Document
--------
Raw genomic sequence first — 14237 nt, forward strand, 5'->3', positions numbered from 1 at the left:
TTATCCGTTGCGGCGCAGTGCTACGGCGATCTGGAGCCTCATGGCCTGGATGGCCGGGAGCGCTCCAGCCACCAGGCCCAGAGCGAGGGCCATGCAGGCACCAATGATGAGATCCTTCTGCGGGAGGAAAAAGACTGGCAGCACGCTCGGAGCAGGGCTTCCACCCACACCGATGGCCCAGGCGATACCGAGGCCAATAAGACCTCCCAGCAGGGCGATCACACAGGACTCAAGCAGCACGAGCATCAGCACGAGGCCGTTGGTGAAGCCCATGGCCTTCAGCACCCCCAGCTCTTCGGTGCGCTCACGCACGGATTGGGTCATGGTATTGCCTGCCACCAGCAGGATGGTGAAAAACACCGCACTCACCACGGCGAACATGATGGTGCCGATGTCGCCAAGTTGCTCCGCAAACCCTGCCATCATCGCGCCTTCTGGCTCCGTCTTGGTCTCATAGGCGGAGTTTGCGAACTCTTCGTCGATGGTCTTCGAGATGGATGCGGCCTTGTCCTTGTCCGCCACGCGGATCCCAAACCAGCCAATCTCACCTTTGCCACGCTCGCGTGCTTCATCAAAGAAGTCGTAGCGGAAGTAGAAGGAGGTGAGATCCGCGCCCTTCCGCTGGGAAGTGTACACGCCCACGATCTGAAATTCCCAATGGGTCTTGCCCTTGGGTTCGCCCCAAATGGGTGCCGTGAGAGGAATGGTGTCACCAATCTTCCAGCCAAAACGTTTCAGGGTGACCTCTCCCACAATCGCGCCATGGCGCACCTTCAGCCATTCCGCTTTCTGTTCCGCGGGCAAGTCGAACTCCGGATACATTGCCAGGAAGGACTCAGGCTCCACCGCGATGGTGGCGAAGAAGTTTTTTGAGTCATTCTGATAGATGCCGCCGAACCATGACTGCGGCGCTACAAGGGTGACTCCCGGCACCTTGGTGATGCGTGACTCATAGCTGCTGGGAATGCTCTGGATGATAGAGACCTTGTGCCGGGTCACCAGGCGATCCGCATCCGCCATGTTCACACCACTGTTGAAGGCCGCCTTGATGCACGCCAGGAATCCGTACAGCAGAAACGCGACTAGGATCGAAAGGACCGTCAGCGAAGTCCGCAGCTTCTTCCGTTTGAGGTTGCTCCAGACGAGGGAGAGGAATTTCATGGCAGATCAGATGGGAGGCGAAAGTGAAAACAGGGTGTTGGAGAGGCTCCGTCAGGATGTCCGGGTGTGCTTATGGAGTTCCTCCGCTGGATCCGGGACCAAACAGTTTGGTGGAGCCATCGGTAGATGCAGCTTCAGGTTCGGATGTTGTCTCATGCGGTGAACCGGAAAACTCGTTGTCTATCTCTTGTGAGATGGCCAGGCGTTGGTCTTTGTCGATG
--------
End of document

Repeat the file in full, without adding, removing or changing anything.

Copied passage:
Raw genomic sequence first — 14237 nt, forward strand, 5'->3', positions numbered from 1 at the left:
TTATCCGTTGCGGCGCAGTGCTACGGCGATCTGGAGCCTCATGGCCTGGATGGCCGGGAGCGCTCCAGCCACCAGGCCCAGAGCGAGGGCCATGCAGGCACCAATGATGAGATCCTTCTGCGGGAGGAAAAAGACTGGCAGCACGCTCGGAGCAGGGCTTCCACCCACACCGATGGCCCAGGCGATACCGAGGCCAATAAGACCTCCCAGCAGGGCGATCACACAGGACTCAAGCAGCACGAGCATCAGCACGAGGCCGTTGGTGAAGCCCATGGCCTTCAGCACCCCCAGCTCTTCGGTGCGCTCACGCACGGATTGGGTCATGGTATTGCCTGCCACCAGCAGGATGGTGAAAAACACCGCACTCACCACGGCGAACATGATGGTGCCGATGTCGCCAAGTTGCTCCGCAAACCCTGCCATCATCGCGCCTTCTGGCTCCGTCTTGGTCTCATAGGCGGAGTTTGCGAACTCTTCGTCGATGGTCTTCGAGATGGATGCGGCCTTGTCCTTGTCCGCCACGCGGATCCCAAACCAGCCAATCTCACCTTTGCCACGCTCGCGTGCTTCATCAAAGAAGTCGTAGCGGAAGTAGAAGGAGGTGAGATCCGCGCCCTTCCGCTGGGAAGTGTACACGCCCACGATCTGAAATTCCCAATGGGTCTTGCCCTTGGGTTCGCCCCAAATGGGTGCCGTGAGAGGAATGGTGTCACCAATCTTCCAGCCAAAACGTTTCAGGGTGACCTCTCCCACAATCGCGCCATGGCGCACCTTCAGCCATTCCGCTTTCTGTTCCGCGGGCAAGTCGAACTCCGGATACATTGCCAGGAAGGACTCAGGCTCCACCGCGATGGTGGCGAAGAAGTTTTTTGAGTCATTCTGATAGATGCCGCCGAACCATGACTGCGGCGCTACAAGGGTGACTCCCGGCACCTTGGTGATGCGTGACTCATAGCTGCTGGGAATGCTCTGGATGATAGAGACCTTGTGCCGGGTCACCAGGCGATCCGCATCCGCCATGTTCACACCACTGTTGAAGGCCGCCTTGATGCACGCCAGGAATCCGTACAGCAGAAACGCGACTAGGATCGAAAGGACCGTCAGCGAAGTCCGCAGCTTCTTCCGTTTGAGGTTGCTCCAGACGAGGGAGAGGAATTTCATGGCAGATCAGATGGGAGGCGAAAGTGAAAACAGGGTGTTGGAGAGGCTCCGTCAGGATGTCCGGGTGTGCTTATGGAGTTCCTCCGCTGGATCCGGGACCAAACAGTTTGGTGGAGCCATCGGTAGATGCAGCTTCAGGTTCGGATGTTGTCTCATGCGGTGAACCGGAAAACTCGTTGTCTATCTCTTGTGAGATGGCCAGGCGTTGGTCTTTGTCGATG